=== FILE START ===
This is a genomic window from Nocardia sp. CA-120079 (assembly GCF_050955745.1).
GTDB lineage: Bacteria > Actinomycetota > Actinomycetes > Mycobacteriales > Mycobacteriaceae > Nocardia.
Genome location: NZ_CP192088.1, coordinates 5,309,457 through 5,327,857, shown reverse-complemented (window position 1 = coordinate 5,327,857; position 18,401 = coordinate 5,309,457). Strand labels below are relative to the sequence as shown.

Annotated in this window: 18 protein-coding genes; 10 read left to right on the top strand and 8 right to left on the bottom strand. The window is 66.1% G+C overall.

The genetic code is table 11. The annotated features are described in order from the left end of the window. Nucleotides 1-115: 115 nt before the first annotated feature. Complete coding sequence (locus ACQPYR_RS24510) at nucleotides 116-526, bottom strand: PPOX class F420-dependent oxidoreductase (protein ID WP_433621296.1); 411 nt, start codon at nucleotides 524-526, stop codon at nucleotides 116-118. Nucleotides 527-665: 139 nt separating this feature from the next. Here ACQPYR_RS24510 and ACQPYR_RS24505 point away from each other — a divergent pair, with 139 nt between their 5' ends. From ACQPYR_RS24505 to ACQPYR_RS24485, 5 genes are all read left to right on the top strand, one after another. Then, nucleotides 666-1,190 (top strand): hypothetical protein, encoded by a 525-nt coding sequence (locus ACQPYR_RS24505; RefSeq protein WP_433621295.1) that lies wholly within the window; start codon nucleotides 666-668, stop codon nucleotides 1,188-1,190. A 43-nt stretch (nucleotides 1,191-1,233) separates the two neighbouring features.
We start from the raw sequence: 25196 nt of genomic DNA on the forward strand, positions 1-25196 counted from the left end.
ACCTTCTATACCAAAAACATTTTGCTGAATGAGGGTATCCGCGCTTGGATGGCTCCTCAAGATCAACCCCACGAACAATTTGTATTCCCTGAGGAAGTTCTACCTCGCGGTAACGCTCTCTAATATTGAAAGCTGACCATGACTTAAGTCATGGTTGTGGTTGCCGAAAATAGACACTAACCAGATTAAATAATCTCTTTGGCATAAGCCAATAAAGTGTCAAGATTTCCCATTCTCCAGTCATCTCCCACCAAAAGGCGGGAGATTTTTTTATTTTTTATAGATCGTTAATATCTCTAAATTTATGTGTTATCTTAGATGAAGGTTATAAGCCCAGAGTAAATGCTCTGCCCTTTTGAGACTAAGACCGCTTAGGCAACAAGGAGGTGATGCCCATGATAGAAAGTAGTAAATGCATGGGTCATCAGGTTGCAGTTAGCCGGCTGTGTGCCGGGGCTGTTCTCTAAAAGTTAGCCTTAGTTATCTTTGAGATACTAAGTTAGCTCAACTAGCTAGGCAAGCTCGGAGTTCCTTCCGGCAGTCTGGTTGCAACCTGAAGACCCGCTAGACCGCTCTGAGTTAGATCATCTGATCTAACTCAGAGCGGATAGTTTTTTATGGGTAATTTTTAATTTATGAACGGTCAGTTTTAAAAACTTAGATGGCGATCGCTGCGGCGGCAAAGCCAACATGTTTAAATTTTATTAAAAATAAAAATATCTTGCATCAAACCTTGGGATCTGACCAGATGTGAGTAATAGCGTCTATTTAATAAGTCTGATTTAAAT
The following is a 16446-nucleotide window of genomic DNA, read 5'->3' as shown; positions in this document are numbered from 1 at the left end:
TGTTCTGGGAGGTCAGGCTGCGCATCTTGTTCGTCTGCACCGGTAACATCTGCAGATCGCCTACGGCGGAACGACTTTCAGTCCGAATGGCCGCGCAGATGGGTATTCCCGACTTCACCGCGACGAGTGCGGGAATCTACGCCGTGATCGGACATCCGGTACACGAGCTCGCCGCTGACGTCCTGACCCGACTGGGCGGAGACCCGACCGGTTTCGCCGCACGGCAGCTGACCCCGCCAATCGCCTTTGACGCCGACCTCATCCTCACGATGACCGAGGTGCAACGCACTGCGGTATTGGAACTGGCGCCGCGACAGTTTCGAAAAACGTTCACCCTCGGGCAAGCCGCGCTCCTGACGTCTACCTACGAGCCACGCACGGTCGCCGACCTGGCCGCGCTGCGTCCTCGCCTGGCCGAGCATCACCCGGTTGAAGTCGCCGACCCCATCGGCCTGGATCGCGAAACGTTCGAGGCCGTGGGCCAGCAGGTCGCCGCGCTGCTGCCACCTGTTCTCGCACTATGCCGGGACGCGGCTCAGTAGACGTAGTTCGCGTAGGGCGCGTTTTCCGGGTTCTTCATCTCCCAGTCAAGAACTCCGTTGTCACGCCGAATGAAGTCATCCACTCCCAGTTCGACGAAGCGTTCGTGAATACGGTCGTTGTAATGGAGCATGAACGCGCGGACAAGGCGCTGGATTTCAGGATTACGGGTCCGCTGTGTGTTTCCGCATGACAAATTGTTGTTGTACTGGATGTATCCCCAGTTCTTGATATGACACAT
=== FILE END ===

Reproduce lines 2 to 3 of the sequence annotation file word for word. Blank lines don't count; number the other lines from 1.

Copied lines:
GTDB lineage: Bacteria > Actinomycetota > Actinomycetes > Mycobacteriales > Mycobacteriaceae > Nocardia.
Genome location: NZ_CP192088.1, coordinates 5,309,457 through 5,327,857, shown reverse-complemented (window position 1 = coordinate 5,327,857; position 18,401 = coordinate 5,309,457). Strand labels below are relative to the sequence as shown.